Poetry Post-A-Thon: The Diagnosis

This one was published in Alaska Women Speak.

The Diagnosis

In my cave,

in the emergency room,

the doctor left the room dark,

with just a crack of light,

that bled in from the hall outside.


In just eight hours, my right eye had gone

from noticing the blurred hands

of the clock on the wall,

hands that smeared like ink on wet paper,

to the hot lightning bolt

of photophobia, pain that had me

holding my head in the dark,

and praying for no light.


For an hour, my fiancé and I

were left alone in the cave,

to watch shadows move underneath

the closed door frame,

as the eye specialist saw

a man who lost control of a chain saw

and injured his eye.


You’re lucky. He can see you too,


the doctor said,

as I imagined a slipped hand,

fragments of wood splintered in an iris,

a severed optic nerve,

and the blood that brought him to the hospital.


Later, the specialist caressed my hands,

as he scooped them away from my right eye.

I smelled the Dial soap

and wanted to believe him:

I understand this hurts.

I’m fairly sure of what you have,

but I have to be sure.


Then, like a piercing light saber,

the scope swept across my eye.

Before the pain could cut

through my brain, he stopped

and pronounced:

iritis, at a minimum.


The specialist dimmed the lights

and my right eye went closed again.

My left eye, the one that could still see,

saw the first doctor

who shadowed the specialist.

I knew it! His fist balled

in triumphant victory,

of a correct diagnosis,

of what I had lost.

Poetry Post-A-Thon: Away with the Bitterness

This one was published in Peeking Cat Poetry

Away with the Bitterness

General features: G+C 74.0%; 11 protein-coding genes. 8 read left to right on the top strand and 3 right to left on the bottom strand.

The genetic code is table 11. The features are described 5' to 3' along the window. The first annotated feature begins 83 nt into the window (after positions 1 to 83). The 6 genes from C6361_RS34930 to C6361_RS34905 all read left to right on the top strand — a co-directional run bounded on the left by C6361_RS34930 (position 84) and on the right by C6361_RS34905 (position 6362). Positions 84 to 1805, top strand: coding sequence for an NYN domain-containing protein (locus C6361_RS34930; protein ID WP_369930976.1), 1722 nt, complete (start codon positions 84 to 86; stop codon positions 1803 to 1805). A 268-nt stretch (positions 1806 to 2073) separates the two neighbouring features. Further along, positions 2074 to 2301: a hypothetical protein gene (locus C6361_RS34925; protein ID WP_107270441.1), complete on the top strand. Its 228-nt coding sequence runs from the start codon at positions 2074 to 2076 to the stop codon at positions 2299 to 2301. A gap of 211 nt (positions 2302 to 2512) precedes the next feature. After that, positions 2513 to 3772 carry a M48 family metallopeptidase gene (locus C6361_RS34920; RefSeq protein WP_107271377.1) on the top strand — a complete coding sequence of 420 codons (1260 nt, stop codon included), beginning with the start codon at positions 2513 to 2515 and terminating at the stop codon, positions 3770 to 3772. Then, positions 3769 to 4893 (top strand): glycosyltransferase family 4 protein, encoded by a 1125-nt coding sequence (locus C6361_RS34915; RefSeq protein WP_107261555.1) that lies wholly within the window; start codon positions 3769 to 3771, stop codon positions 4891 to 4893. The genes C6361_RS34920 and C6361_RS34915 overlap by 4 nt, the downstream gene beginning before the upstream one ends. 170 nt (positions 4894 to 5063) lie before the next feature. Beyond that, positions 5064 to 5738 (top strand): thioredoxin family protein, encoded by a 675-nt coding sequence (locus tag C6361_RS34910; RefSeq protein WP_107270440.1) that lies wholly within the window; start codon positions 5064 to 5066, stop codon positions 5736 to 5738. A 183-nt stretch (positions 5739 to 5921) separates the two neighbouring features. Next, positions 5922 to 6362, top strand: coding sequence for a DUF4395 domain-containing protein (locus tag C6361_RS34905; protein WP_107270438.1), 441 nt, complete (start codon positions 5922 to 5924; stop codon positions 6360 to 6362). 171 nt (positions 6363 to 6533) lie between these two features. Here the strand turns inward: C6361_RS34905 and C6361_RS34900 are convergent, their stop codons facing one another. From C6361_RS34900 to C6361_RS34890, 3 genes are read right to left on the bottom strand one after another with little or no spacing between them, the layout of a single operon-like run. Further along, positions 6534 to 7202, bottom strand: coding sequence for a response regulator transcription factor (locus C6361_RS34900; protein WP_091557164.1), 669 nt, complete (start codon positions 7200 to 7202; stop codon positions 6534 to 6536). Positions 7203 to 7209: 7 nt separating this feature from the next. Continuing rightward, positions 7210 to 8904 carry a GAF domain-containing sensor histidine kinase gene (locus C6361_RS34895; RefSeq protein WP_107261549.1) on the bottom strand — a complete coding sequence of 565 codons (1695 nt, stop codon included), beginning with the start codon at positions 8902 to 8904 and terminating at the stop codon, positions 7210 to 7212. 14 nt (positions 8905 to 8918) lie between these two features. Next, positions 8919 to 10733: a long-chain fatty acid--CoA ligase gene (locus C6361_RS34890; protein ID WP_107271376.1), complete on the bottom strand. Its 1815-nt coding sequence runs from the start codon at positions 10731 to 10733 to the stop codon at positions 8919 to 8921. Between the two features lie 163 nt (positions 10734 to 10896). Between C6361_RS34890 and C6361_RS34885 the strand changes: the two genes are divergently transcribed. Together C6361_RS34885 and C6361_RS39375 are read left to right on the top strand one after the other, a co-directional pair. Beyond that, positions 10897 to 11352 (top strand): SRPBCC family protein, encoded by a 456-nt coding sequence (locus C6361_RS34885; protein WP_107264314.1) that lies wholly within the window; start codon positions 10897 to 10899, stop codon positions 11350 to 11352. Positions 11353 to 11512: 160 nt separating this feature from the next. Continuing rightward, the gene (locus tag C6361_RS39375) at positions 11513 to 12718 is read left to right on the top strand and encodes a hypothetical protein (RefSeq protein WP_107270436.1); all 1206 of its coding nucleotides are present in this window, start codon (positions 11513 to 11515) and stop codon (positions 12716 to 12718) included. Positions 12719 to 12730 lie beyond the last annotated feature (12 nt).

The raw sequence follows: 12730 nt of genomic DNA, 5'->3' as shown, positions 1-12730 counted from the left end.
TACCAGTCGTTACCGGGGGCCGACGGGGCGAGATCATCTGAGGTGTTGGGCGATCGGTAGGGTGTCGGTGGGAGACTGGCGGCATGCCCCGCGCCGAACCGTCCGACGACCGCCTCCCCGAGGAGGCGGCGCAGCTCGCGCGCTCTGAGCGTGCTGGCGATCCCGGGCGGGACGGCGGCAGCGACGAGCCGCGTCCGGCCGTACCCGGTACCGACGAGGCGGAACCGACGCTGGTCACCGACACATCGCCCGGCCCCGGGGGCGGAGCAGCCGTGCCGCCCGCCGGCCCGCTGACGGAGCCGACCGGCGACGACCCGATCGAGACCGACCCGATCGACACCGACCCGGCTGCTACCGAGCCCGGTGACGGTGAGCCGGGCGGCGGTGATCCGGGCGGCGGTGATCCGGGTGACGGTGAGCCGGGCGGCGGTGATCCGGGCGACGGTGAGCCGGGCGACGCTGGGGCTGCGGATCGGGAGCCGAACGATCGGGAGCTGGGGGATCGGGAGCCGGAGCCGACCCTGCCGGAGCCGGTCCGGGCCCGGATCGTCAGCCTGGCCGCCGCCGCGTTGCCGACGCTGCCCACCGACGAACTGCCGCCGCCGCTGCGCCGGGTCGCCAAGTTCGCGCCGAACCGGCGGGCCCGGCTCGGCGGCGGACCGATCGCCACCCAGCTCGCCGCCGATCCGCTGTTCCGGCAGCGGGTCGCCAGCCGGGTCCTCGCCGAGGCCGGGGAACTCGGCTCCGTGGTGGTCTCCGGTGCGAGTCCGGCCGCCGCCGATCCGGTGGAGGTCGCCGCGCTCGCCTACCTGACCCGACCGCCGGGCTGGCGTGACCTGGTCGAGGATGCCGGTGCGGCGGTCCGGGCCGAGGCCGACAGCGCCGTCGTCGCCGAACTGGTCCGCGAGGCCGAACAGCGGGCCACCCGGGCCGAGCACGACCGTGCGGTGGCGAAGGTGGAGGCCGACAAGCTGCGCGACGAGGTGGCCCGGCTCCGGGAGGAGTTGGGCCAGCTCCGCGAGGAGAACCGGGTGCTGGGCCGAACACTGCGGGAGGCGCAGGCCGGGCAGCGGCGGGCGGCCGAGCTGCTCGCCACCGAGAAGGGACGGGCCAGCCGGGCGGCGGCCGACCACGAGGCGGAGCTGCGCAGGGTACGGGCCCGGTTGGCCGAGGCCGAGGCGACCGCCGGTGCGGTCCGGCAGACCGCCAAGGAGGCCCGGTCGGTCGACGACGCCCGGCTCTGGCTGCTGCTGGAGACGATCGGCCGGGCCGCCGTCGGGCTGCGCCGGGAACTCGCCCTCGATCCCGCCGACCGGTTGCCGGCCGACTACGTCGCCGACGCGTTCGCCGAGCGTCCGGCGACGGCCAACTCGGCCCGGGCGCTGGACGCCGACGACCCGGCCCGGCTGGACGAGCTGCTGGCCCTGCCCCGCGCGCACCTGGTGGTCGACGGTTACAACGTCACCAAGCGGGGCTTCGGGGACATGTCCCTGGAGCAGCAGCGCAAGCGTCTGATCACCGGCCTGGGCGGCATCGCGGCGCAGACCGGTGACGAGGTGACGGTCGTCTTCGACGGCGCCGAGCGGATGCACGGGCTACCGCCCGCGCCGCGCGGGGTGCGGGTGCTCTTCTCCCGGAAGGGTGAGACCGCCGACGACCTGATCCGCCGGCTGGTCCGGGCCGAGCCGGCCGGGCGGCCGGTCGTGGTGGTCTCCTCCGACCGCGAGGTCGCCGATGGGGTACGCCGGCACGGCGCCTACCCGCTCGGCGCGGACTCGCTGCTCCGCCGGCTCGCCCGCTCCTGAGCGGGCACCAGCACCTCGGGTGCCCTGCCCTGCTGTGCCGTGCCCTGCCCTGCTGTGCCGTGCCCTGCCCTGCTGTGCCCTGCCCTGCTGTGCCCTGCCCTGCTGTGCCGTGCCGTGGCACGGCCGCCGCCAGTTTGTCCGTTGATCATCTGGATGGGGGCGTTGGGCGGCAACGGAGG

Uncle’s sweet tooth had to be satisfied and
each day he would fill his brown paper
lunch bag with a peanut butter sandwich,
always with wheat bread,
and two peanut butter cups.

My eleven-year-old eyes watched
this ritual each day while eating
the Life cereal he had prepared for me:
a half bowl with two heaping
tablespoons of sugar and a seventies
era Tupperware cup of milk.

I would later learn that while he
breakfasted with me each day,
my aunt would be in the next room
giving herself the morning insulin shot.

Uncle would always be given sweets
because no one could think of
anything else he would enjoy.
Besides the occasional jar of Brazilian
or cashew nuts, were the Whitman candies
most people reserved as an obligatory gift
for someone they did not know.

His wife would watch the candy with bitter eyes,
for she could not have the crust at Pizza Hut,
nor the breaded fish at Long John Silvers,
which blocked her calls because she
complained too much on their hotline.

It was she who begged him long ago to leave
his love in England during the war
to join her in the States, or else,
the blood would run not from
the trenches of Europe,
but rather the veins
in her wrists back home.

On Christmas, he would smile knowing the candy
he was to receive, and she scowled
as he passed the chocolate caramels around,
encouraging all but her to a Merry Christmas:

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